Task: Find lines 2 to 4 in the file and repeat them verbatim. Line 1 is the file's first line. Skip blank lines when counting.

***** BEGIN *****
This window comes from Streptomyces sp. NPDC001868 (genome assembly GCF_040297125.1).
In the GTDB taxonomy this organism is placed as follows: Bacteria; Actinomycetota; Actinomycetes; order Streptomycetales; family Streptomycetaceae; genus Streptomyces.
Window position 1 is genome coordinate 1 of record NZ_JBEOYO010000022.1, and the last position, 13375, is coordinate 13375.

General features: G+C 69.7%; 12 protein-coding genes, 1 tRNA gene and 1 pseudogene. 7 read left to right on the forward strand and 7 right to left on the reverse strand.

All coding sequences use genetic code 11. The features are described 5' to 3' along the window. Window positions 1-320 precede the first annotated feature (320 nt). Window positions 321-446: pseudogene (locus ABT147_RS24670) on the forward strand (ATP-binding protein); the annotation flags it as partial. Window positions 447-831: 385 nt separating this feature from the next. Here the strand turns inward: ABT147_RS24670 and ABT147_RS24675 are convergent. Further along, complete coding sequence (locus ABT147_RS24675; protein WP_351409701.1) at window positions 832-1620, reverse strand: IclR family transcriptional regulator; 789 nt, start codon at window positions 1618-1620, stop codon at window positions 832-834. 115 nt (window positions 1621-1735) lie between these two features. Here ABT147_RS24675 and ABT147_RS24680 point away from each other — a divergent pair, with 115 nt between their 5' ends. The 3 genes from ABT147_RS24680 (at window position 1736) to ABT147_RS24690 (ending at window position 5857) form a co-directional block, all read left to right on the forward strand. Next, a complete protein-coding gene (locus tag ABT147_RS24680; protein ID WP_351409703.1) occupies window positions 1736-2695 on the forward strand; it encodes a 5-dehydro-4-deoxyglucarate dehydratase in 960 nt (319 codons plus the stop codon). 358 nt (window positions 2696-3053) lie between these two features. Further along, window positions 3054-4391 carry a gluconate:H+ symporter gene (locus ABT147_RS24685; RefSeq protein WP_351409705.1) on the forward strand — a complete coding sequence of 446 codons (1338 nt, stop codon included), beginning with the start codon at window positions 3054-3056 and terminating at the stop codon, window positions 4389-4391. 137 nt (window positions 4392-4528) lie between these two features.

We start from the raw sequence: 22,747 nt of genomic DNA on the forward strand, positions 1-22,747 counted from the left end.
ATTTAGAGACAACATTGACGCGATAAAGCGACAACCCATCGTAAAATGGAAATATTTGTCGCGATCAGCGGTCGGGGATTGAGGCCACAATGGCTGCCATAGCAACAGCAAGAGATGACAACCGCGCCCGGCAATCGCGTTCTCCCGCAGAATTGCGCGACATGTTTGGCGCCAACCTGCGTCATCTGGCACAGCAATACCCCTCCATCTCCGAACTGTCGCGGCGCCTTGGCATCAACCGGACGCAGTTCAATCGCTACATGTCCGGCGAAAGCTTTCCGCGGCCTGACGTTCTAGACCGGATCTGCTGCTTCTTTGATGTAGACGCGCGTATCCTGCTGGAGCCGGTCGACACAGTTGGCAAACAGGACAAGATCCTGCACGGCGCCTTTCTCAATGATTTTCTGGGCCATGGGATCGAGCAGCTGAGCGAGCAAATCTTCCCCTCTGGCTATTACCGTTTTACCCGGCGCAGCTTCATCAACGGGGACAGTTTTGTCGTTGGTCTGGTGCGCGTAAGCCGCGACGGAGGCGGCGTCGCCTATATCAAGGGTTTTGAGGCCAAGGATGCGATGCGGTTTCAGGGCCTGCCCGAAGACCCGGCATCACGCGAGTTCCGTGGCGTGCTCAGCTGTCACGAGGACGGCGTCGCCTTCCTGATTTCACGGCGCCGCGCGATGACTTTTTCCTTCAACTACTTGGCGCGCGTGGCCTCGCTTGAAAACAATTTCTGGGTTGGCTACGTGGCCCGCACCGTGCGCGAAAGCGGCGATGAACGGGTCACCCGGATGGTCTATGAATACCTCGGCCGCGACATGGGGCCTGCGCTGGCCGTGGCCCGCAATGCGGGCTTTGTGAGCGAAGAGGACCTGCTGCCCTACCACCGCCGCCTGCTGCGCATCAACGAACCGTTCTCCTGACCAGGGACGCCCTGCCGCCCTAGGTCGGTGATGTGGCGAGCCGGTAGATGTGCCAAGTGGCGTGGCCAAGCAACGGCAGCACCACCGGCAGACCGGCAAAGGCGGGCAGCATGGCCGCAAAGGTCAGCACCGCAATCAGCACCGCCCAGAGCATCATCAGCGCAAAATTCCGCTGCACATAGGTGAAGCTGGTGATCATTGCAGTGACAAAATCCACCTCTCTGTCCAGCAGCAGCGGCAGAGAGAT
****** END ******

In the GTDB taxonomy this organism is placed as follows: Bacteria; Actinomycetota; Actinomycetes; order Streptomycetales; family Streptomycetaceae; genus Streptomyces.
Window position 1 is genome coordinate 1 of record NZ_JBEOYO010000022.1, and the last position, 13375, is coordinate 13375.

General features: G+C 69.7%; 12 protein-coding genes, 1 tRNA gene and 1 pseudogene. 7 read left to right on the forward strand and 7 right to left on the reverse strand.